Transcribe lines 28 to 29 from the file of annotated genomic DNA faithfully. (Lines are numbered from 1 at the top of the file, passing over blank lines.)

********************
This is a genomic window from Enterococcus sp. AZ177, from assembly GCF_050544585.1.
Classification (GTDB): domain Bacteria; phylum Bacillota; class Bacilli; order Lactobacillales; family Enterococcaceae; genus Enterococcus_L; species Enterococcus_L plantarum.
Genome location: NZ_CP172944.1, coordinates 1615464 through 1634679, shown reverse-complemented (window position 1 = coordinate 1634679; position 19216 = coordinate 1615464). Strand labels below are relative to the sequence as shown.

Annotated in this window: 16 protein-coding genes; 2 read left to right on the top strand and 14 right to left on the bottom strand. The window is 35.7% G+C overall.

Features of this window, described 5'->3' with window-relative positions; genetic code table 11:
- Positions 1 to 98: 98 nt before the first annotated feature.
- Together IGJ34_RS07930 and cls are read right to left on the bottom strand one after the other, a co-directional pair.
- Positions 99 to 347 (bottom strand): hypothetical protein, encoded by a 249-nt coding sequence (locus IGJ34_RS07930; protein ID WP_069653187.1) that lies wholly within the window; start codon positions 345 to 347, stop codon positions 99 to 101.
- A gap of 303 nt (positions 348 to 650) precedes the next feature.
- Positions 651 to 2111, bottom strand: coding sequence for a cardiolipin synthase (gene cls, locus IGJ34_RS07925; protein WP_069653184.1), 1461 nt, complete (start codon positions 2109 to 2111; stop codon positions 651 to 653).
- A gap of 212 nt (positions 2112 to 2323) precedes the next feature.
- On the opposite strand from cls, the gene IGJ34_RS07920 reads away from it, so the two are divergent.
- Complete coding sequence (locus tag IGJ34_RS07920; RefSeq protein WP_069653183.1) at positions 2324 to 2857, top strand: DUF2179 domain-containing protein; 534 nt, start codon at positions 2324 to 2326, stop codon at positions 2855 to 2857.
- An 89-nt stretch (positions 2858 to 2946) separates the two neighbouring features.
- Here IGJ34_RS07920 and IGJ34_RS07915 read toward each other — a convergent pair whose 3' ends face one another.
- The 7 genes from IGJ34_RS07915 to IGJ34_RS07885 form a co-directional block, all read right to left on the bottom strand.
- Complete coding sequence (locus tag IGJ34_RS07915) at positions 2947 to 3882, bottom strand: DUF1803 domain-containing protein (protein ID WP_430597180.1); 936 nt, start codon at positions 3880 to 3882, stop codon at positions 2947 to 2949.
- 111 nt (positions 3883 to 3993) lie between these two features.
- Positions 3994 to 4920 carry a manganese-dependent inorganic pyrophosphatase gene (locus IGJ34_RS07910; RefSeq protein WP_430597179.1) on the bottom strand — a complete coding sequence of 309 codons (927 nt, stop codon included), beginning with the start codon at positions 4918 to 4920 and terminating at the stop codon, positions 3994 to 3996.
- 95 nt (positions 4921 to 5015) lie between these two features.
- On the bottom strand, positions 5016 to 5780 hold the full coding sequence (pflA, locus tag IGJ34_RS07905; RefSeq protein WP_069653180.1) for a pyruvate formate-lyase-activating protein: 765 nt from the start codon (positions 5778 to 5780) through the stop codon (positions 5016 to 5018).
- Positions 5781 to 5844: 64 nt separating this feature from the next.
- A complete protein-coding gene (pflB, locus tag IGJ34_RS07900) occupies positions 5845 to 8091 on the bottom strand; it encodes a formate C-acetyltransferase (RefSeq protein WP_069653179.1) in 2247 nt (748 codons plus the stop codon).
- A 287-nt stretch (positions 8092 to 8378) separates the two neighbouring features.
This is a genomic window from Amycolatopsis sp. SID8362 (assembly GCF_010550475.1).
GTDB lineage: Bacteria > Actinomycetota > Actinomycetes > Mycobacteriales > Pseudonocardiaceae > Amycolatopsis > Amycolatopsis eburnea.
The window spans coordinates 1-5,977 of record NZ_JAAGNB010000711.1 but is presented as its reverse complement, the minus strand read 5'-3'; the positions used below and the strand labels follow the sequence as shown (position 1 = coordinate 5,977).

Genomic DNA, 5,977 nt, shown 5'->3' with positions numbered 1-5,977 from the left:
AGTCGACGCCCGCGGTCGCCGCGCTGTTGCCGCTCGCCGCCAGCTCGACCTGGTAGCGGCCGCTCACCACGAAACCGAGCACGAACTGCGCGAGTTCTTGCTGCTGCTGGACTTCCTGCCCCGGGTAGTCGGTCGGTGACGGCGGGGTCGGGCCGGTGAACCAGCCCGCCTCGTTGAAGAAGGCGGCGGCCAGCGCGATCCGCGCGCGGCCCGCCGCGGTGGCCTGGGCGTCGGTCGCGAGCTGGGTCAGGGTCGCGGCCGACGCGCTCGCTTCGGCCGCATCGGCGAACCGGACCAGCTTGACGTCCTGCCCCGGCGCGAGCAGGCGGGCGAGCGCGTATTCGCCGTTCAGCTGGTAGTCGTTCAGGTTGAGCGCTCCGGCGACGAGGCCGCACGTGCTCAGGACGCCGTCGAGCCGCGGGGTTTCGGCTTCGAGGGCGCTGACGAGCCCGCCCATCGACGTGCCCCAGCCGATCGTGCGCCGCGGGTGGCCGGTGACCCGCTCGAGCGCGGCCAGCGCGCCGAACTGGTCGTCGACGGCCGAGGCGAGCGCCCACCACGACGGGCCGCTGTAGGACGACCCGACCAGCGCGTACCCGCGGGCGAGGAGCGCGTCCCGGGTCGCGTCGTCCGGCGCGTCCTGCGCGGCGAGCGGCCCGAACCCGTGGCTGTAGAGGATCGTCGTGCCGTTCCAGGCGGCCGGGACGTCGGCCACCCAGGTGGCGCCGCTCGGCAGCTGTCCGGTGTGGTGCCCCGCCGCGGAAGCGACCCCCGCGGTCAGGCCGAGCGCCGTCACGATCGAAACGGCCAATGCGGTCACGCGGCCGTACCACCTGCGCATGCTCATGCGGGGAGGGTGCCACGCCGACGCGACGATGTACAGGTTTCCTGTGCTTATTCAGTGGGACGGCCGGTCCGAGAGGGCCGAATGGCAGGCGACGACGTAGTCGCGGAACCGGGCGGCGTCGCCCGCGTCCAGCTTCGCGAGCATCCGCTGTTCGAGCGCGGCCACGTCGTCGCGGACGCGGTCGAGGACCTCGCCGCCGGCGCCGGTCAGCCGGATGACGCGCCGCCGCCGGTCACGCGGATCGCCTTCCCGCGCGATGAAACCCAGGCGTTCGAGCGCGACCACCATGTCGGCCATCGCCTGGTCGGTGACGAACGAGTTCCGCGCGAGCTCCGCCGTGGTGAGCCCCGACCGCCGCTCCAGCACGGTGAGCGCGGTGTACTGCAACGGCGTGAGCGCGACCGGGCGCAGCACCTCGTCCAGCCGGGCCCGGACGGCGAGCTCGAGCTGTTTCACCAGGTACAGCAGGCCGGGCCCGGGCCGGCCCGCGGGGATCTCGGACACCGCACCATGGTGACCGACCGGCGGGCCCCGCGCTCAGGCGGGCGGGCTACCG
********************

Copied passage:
Genomic DNA, 5,977 nt, shown 5'->3' with positions numbered 1-5,977 from the left:
AGTCGACGCCCGCGGTCGCCGCGCTGTTGCCGCTCGCCGCCAGCTCGACCTGGTAGCGGCCGCTCACCACGAAACCGAGCACGAACTGCGCGAGTTCTTGCTGCTGCTGGACTTCCTGCCCCGGGTAGTCGGTCGGTGACGGCGGGGTCGGGCCGGTGAACCAGCCCGCCTCGTTGAAGAAGGCGGCGGCCAGCGCGATCCGCGCGCGGCCCGCCGCGGTGGCCTGGGCGTCGGTCGCGAGCTGGGTCAGGGTCGCGGCCGACGCGCTCGCTTCGGCCGCATCGGCGAACCGGACCAGCTTGACGTCCTGCCCCGGCGCGAGCAGGCGGGCGAGCGCGTATTCGCCGTTCAGCTGGTAGTCGTTCAGGTTGAGCGCTCCGGCGACGAGGCCGCACGTGCTCAGGACGCCGTCGAGCCGCGGGGTTTCGGCTTCGAGGGCGCTGACGAGCCCGCCCATCGACGTGCCCCAGCCGATCGTGCGCCGCGGGTGGCCGGTGACCCGCTCGAGCGCGGCCAGCGCGCCGAACTGGTCGTCGACGGCCGAGGCGAGCGCCCACCACGACGGGCCGCTGTAGGACGACCCGACCAGCGCGTACCCGCGGGCGAGGAGCGCGTCCCGGGTCGCGTCGTCCGGCGCGTCCTGCGCGGCGAGCGGCCCGAACCCGTGGCTGTAGAGGATCGTCGTGCCGTTCCAGGCGGCCGGGACGTCGGCCACCCAGGTGGCGCCGCTCGGCAGCTGTCCGGTGTGGTGCCCCGCCGCGGAAGCGACCCCCGCGGTCAGGCCGAGCGCCGTCACGATCGAAACGGCCAATGCGGTCACGCGGCCGTACCACCTGCGCATGCTCATGCGGGGAGGGTGCCACGCCGACGCGACGATGTACAGGTTTCCTGTGCTTATTCAGTGGGACGGCCGGTCCGAGAGGGCCGAATGGCAGGCGACGACGTAGTCGCGGAACCGGGCGGCGTCGCCCGCGTCCAGCTTCGCGAGCATCCGCTGTTCGAGCGCGGCCACGTCGTCGCGGACGCGGTCGAGGACCTCGCCGCCGGCGCCGGTCAGCCGGATGACGCGCCGCCGCCGGTCACGCGGATCGCCTTCCCGCGCGATGAAACCCAGGCGTTCGAGCGCGACCACCATGTCGGCCATCGCCTGGTCGGTGACGAACGAGTTCCGCGCGAGCTCCGCCGTGGTGAGCCCCGACCGCCGCTCCAGCACGGTGAGCGCGGTGTACTGCAACGGCGTGAGCGCGACCGGGCGCAGCACCTCGTCCAGCCGGGCCCGGACGGCGAGCTCGAGCTGTTTCACCAGGTACAGCAGGCCGGGCCCGGGCCGGCCCGCGGGGATCTCGGACACCGCACCATGGTGACCGACCGGCGGGCCCCGCGCTCAGGCGGGCGGGCTACCG